• Articles > Restoration B3 3.0 #079
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  • AutoZeitung 2/2018 Restoration 3.0 CSL B2-S Restoration B3 3.0 #079
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    Late 2007 I was longing for a new project! My wife and I had just bought a new house with a great 2 car + small workshop garage. Only problem, the garage was empty…
    Since we were expecting our first child that summer I realised that a 4 door saloon would be the most appropriate car to have. So, after looking around for a while I found this 1994 B3 3.0 at a well known Alpina-dealer here in Sweden. It´s a German import and has tag number #79 out of 350 made.
    The car was in a sad condition body-wise but the chassis & engine felt nice and tight. No problem there, I was looking for a project car and this one needed a lot of attention.
    I drove it all summer of 2007 to get a good feel for it and realising what had to be done.

    Pictures just after I bought it. Notice the two-tone Diamantschwarz / Silver paintjob and the gold metallic wheels!
    Early autumn 2007 I decided that this year’s season was over and drove the car in to the garage not really realising it would stay there the next 18 months..
    The car had a lot of surface rust due to poor maintenance and the salty Swedish winters.

    All 4 doors had rust under the sealant between inner and outer sheet metal so I decided to find new ones instead of repairing the original doors. Luckily I found a used set of doors at the local scrap yard in next to perfect condition! Front fenders I bought new and the rear wheel arches were also replaced with new.


    I decided to build a simple device so that I could spin the body around to make it much easier to work on the undercarriage of the car. But before that the body had to be stripped; engine, suspension parts, interior, and all other bolted on accessories were removed from the car.

    With the car standing 90 degrees on its side my work started with removing all of the old original undercoating. After a number of years there are always damages in the undercoating, especially around the lifting points, and then rust starts eating the uncovered sheet metal.

    The pictures below show the worst places. It takes a lot of time fixing these issues permanently and I wanted to make sure all the rust was removed and replaced.

    All the undercoating was removed and all rust and damages were fixed, I turned the car over and did the same thing on the other side. A lot of welding, grinding and sandblasting were followed by coating with yellow epoxy-primer and new grey body-sealant for all seams.

    Right from the beginning I decided that the car would be re-painted in Alpinweiss III and I wanted the underside of the car to have a nice finish as well. With all the rust and old undercoating removed and fixed, the underside of the car got a layer of Teroson terotex bodycoating and on top of that a layer of Alpinweiss III was applied.


    Since the engine bay is a bit tricky to paint I decided to do that myself to be able to mask up everything to ensure the paint comes were it is supposed. I managed to do a pretty decent paintjob and was satisfied with the result.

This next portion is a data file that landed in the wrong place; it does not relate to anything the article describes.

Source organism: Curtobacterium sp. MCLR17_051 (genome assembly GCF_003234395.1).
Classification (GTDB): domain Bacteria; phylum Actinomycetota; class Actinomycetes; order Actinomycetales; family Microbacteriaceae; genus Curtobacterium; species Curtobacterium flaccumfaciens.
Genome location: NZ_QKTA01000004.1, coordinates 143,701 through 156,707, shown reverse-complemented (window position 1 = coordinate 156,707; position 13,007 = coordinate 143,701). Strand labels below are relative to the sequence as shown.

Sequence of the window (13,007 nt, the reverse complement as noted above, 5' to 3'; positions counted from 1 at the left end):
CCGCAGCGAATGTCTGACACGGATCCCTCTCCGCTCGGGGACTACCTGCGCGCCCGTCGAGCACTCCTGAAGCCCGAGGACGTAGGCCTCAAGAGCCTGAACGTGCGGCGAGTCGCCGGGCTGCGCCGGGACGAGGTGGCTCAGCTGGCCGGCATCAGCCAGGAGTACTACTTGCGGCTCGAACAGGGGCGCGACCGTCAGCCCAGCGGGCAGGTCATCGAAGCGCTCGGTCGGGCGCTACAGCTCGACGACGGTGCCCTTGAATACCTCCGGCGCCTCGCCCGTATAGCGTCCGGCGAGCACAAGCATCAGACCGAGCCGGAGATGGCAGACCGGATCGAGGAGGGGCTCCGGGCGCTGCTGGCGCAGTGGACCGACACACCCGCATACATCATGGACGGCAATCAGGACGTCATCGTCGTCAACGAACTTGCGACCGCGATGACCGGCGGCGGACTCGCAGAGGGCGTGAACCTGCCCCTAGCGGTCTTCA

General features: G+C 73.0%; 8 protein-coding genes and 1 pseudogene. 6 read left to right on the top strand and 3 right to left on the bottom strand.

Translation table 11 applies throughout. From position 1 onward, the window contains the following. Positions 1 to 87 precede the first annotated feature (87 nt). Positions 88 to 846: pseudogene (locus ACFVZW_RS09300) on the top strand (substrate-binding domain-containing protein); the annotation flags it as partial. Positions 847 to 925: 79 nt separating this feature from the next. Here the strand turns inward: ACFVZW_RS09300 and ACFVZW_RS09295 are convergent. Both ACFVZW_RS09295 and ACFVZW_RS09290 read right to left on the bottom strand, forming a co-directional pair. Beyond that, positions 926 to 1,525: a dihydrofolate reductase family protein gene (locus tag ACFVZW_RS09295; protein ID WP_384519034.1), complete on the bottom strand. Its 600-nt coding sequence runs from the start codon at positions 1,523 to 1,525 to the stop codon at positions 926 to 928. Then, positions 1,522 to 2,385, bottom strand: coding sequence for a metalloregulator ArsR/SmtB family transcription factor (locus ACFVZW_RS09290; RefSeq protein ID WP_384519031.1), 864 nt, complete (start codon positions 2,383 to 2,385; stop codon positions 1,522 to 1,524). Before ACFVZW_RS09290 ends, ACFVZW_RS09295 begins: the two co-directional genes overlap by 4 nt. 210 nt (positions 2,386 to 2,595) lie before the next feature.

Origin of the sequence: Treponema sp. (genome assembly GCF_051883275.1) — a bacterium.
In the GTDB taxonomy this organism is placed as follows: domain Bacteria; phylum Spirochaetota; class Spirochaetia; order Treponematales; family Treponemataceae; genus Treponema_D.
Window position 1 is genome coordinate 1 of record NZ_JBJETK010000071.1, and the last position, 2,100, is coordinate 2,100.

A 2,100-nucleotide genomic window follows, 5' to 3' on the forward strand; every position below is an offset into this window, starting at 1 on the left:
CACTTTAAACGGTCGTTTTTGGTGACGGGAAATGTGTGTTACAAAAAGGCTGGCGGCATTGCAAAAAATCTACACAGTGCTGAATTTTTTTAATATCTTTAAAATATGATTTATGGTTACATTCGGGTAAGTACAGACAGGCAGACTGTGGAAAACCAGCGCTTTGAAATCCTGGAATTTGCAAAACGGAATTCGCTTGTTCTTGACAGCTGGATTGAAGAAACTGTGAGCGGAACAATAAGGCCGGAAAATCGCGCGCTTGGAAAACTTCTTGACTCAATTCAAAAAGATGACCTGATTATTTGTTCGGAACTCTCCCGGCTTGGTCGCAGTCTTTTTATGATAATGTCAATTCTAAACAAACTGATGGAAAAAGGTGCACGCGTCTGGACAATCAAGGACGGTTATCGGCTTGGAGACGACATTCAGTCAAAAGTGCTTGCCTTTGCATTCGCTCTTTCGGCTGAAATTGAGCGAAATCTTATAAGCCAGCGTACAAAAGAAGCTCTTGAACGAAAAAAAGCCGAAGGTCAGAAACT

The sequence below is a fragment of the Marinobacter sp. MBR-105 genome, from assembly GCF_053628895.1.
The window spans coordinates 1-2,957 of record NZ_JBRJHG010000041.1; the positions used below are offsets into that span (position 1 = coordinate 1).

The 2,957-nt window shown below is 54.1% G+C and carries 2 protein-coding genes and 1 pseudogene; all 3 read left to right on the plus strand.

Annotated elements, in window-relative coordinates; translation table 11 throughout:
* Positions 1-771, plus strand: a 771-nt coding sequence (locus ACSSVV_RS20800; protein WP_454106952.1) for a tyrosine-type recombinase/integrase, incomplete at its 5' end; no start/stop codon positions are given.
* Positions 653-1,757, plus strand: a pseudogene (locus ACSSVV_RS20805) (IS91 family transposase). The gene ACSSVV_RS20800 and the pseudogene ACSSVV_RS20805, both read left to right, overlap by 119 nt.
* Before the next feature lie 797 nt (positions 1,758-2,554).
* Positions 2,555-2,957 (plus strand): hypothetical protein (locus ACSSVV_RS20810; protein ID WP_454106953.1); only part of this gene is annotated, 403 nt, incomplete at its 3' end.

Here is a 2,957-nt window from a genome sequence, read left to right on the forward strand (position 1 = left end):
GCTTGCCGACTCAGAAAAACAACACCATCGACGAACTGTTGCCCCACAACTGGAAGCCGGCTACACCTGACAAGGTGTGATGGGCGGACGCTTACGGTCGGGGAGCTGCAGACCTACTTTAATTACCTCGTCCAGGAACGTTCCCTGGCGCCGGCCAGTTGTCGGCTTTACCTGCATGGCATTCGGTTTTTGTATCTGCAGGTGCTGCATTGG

Last job before going to the paint shop was changing the sheet metal between the rear lights.

    I decided to paint the luggage compartment myself as well. Notice my homemade ventilation system.

    The car is now on the trailer on its way to the paint shop. Fenders, doors and other removable sheet metal has been installed on the car but everything will be painted separately. While the car is being painted I will be working on the engine , suspension parts and a million other small jobs.

    With the garage nice and empty, I started working with the suspension parts. All the bushings had to be removed before sandblasting and powder coating. The finish is satin black. The alloy rims were sandblasted and painted flat black.


    Since I enjoy driving on track days and similar events, I really wanted an LSD differential which my car did not have as an original option. I actually was really lucky when I found a 25% LSD differential from a scrapped Alpina B3 at the local car dismantler! It seemed to be in good condition, judging from the outside look and the back-lash felt tight. I cleaned it with a wire brush, painted it , glass blasted the differential cover, changed all the gaskets and re-assembled it with new bolts, hardware and bushings.

    The engine was my next project. It was running really nice and there were no leaks or strange sounds coming from it, so I decided to leave the internals alone. But the outside and all accessories were filthy and looking sad. I stripped the engine of all bolted on accessories and cleaned the block with some nasty chemicals. Thereafter I used the wire brush on an angle- grinder to remove rust and deposits from the block. Thereafter the engine block was painted with special heat resistant lacquer; black of course. All of the bolt-on accessories and brackets were sandblasted to remove oxide, then glass blasted for a nice look. All external gaskets and –o-rings were renewed. The exhaust manifold was sandblasted and plasma-coated with aluminium to make it look and stay nice!